Assessing website password practices – over a decade of progress?

Document Type

Journal Article



Place of Publication

United Kingdom


Security Research Institute


Originally published as: Furnell, S. (2018). Assessing website password practices–over a decade of progress?. Computer Fraud & Security, 2018(7), 6-13. Original article available here.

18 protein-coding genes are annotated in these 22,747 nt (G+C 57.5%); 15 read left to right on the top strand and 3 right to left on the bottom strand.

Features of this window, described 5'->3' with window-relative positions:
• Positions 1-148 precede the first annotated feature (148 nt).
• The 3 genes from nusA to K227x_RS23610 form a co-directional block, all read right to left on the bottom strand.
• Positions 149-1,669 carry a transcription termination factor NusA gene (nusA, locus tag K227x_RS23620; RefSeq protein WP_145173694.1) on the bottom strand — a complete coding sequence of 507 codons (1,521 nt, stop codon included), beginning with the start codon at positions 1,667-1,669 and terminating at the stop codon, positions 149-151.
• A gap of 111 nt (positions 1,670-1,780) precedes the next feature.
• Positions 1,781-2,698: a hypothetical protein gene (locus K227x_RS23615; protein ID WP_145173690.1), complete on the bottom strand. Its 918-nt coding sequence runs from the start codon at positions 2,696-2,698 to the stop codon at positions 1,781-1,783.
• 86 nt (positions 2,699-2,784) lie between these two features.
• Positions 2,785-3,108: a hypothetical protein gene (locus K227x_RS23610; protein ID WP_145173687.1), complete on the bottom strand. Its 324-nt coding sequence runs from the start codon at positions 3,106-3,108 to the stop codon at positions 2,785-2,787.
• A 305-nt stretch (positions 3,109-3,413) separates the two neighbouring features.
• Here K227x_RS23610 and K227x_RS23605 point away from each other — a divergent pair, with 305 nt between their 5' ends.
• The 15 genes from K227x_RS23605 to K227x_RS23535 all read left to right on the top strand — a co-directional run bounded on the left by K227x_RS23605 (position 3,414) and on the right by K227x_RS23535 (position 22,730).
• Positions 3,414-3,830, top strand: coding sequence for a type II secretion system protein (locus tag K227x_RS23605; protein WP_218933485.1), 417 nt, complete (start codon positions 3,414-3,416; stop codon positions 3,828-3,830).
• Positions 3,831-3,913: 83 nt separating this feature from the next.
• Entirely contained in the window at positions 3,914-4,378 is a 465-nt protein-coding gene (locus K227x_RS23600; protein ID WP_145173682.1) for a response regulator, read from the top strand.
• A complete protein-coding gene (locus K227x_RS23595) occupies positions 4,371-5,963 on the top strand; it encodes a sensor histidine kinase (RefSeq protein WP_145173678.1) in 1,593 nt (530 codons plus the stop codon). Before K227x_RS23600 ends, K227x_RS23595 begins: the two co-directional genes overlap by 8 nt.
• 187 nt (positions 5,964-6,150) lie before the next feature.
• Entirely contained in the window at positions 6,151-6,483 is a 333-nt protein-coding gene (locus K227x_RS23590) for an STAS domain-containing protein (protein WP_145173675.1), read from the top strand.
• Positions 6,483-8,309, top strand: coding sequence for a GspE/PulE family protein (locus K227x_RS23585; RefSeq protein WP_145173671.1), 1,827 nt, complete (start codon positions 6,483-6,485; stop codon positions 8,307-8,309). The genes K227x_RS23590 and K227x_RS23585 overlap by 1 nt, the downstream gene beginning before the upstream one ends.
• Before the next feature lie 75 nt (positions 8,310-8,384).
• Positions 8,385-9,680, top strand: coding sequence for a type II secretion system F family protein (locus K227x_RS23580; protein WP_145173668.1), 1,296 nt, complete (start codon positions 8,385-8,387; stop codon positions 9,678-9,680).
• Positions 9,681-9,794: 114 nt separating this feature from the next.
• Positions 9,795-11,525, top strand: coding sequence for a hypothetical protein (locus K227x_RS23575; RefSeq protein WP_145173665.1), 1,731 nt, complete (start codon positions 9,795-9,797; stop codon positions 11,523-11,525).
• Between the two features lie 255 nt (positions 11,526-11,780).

World Password Day 2018 saw Microsoft suggesting that it would deliver a “world without passwords” and BlackBerry proposing that they would be replaced by adaptive authentication (based on the buzzwords du jour of artificial intelligence and machine learning).1,2 Yet at the same time we had the irony of Twitter asking 330 million subscribers to change their passwords, having discovered a bug in the firm's internal systems that resulted in them being stored in unencrypted form.3 Every now and again we get a flurry of headlines proclaiming the passing of passwords, yet they are still with us and still being broken and breached. Steven Furnell of the University of Plymouth, UK and Edith Cowan University, Australia presents the results of an assessment of password guidance and policy enforcement on a series of leading websites and compares them with three earlier studies. A consistent finding in all prior cases was that sites were doing less than might be expected. So, 11 years on from the original study, what's changed and have things got better?



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